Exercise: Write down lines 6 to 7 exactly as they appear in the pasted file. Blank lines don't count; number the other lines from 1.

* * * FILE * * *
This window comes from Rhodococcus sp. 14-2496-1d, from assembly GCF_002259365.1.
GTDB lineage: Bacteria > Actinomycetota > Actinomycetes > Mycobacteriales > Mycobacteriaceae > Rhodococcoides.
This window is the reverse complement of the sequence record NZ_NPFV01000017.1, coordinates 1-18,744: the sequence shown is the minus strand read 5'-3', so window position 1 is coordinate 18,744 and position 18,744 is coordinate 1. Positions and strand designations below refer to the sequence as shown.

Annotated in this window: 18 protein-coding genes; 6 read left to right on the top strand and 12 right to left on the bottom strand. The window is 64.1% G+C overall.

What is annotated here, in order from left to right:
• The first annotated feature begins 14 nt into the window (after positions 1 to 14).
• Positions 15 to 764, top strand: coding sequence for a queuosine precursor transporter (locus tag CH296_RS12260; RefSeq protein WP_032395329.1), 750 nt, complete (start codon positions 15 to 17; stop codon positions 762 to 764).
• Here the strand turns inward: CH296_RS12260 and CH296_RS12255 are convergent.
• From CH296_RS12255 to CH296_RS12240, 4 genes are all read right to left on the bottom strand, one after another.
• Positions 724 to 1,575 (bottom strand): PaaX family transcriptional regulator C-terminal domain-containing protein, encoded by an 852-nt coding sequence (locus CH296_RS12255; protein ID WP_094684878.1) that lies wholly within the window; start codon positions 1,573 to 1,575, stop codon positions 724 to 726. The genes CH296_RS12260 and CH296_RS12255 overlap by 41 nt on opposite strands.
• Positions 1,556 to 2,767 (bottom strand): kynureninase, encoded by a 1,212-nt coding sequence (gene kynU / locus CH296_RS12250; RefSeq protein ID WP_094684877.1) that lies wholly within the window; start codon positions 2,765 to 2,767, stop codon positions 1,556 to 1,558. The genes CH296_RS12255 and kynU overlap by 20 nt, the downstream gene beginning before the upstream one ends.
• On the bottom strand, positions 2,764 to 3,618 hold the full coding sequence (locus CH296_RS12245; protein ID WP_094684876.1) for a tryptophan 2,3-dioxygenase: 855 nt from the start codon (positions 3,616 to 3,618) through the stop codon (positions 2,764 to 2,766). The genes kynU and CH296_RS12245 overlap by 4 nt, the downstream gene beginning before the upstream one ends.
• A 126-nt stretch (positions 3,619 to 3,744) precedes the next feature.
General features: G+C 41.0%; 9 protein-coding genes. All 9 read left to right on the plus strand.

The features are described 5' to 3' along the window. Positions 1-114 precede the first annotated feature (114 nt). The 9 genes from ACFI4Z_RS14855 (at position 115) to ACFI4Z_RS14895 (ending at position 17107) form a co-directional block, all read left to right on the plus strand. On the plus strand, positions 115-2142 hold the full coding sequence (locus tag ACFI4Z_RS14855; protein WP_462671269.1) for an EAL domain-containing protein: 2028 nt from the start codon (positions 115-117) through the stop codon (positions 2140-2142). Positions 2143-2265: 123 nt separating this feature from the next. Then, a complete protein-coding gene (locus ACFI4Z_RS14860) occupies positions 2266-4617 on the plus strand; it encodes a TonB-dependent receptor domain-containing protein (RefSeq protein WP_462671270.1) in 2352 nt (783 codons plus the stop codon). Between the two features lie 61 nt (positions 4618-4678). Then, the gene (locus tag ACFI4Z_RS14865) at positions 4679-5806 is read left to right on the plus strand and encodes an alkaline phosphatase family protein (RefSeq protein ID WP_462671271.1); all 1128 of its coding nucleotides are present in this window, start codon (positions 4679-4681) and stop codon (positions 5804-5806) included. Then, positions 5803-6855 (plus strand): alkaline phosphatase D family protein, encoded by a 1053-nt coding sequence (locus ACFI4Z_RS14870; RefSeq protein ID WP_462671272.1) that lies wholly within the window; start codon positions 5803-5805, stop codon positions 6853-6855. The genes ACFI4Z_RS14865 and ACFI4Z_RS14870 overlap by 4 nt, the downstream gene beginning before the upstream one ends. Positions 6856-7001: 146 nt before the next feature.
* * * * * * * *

• The first annotated feature begins 14 nt into the window (after positions 1 to 14).
• Positions 15 to 764, top strand: coding sequence for a queuosine precursor transporter (locus tag CH296_RS12260; RefSeq protein WP_032395329.1), 750 nt, complete (start codon positions 15 to 17; stop codon positions 762 to 764).